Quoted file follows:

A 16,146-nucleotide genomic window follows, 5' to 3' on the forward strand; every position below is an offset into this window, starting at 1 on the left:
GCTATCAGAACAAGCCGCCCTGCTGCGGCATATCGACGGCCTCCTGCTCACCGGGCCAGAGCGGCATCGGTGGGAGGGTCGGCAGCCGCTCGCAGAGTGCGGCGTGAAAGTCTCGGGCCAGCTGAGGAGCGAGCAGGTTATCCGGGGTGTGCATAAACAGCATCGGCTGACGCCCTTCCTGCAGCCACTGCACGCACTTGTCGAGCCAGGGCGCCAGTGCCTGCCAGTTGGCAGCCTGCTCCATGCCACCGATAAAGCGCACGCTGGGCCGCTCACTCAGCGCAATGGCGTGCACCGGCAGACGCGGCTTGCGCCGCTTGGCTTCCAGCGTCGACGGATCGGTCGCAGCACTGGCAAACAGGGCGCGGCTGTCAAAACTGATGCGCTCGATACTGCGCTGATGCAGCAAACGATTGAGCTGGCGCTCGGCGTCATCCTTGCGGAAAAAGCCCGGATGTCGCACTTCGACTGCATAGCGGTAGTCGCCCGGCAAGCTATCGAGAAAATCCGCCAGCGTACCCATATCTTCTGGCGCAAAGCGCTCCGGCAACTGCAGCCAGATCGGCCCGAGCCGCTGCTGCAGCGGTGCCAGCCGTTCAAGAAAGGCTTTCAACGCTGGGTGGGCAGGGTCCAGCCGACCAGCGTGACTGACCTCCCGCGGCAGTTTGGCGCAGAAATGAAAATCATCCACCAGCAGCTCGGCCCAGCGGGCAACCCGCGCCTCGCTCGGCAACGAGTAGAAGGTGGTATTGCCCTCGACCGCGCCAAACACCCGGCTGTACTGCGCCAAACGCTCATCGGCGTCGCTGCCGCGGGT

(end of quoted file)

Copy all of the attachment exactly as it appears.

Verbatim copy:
A 16,146-nucleotide genomic window follows, 5' to 3' on the forward strand; every position below is an offset into this window, starting at 1 on the left:
GCTATCAGAACAAGCCGCCCTGCTGCGGCATATCGACGGCCTCCTGCTCACCGGGCCAGAGCGGCATCGGTGGGAGGGTCGGCAGCCGCTCGCAGAGTGCGGCGTGAAAGTCTCGGGCCAGCTGAGGAGCGAGCAGGTTATCCGGGGTGTGCATAAACAGCATCGGCTGACGCCCTTCCTGCAGCCACTGCACGCACTTGTCGAGCCAGGGCGCCAGTGCCTGCCAGTTGGCAGCCTGCTCCATGCCACCGATAAAGCGCACGCTGGGCCGCTCACTCAGCGCAATGGCGTGCACCGGCAGACGCGGCTTGCGCCGCTTGGCTTCCAGCGTCGACGGATCGGTCGCAGCACTGGCAAACAGGGCGCGGCTGTCAAAACTGATGCGCTCGATACTGCGCTGATGCAGCAAACGATTGAGCTGGCGCTCGGCGTCATCCTTGCGGAAAAAGCCCGGATGTCGCACTTCGACTGCATAGCGGTAGTCGCCCGGCAAGCTATCGAGAAAATCCGCCAGCGTACCCATATCTTCTGGCGCAAAGCGCTCCGGCAACTGCAGCCAGATCGGCCCGAGCCGCTGCTGCAGCGGTGCCAGCCGTTCAAGAAAGGCTTTCAACGCTGGGTGGGCAGGGTCCAGCCGACCAGCGTGACTGACCTCCCGCGGCAGTTTGGCGCAGAAATGAAAATCATCCACCAGCAGCTCGGCCCAGCGGGCAACCCGCGCCTCGCTCGGCAACGAGTAGAAGGTGGTATTGCCCTCGACCGCGCCAAACACCCGGCTGTACTGCGCCAAACGCTCATCGGCGTCGCTGCCGCGGGT